membership issuesJuly 28 2009 at 12:58 AM
|charles platt (Login cplatt)|
Response to funding and membership decision?
In most service industries, consumers can express their content or discontent by switching to a competitor. This is certainly true when you renew your car insurance, for instance. Unfortunately it is not so simple in cryonics. While you may measure someone's seriousness about cryonics by asking if the person has ever made arrangements, you cannot necessarily assume that someone is satisfied if he chooses to remain signed up. Personally I have expressed dissatisfaction by changing arrangements on two occasions, but this kind of mobility is vanishingly rare.
I joined Alcor around 1990 but quit when I was concerned by the inability of members to influence organization policy and by what I regarded as financial irregularities (which have since been resolved). I became a member of CryoCare until that ceased to exist. I rejoined Alcor when I started working for the organization, but left again a few years later when I was told I would have no right to ask for any particular standby team members if I were a terminal patient (I think this issue has now been resolved, at least to some extent). Currently I am a member of the Cryonics Institute but am pondering my situation because of some concerns about perfusion procedures.
It is an unfortunate aspect of cryonics that quitting an organization means that you may pay a lot more if you want to rejoin in the future. Currently this only applies to Alcor, where members have traditionally been allowed to remain indefinitely at the cryopreservation minimum which prevailed when they joined. Thus, some Alcor members have insurance with a face value of less than $50,000 for neuropreservation, but if they leave now and rejoin next week they will be required to have the current minimum insurance of $80,000. I have referred to this as the "inverse roach motel dilemma," referring to the old TV ads for roach traps where "roaches check in, but cannot check out." For those who cannot increase their insurance because of financial limitations or health or age issues, "Alcor members can check out but cannot check in." Note that Alcor has no formal policy of holding cryopreservation minimums at the rate which applied at signup, but minimums have never actually been raised for existing members.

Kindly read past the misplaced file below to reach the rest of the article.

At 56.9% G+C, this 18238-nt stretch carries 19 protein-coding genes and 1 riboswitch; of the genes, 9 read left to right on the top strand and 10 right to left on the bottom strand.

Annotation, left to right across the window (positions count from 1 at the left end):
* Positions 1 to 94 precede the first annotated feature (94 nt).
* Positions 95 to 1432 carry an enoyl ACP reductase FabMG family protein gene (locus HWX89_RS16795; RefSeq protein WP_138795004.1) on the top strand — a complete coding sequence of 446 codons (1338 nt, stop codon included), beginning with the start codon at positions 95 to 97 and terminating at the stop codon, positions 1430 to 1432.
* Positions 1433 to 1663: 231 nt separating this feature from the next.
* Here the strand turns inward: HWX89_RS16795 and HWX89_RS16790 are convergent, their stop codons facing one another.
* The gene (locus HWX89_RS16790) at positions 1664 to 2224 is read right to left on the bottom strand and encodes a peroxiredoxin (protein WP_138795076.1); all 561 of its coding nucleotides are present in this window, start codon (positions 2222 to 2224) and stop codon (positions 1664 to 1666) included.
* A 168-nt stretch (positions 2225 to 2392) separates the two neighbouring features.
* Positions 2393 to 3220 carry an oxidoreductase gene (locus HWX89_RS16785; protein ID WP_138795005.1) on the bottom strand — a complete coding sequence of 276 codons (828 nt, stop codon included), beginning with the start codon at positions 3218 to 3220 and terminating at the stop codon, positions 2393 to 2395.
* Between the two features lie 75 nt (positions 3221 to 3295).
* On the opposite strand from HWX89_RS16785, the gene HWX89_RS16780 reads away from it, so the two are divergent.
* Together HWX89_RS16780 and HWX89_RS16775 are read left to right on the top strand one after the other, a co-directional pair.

SA has a formal policy of guaranteeing its fees only for, I think, two years, but so far has not required any increases from existing or new members.
CI has not changed its rates in decades, but one would assume that it will have to, sooner or later. At that time, I believe CI members will be in the same situation as Alcor members: If they leave, they will have to pay more to rejoin.
This is just one of many ways in which cryonics organizations are not consumer-driven. Another significant issue is that many members show little interest in learning the technical details affecting the quality of their own cryopreservation, and in the case of Alcor, the organization ceased publishing full case reports several years ago, so that members are unable to find out how well the organization performs even if they want to.
- Issues indeed - Finance Department on Jul 28, 2009, 1:23 AM
- Issues - Melody Maxim on Jul 31, 2009, 4:14 PM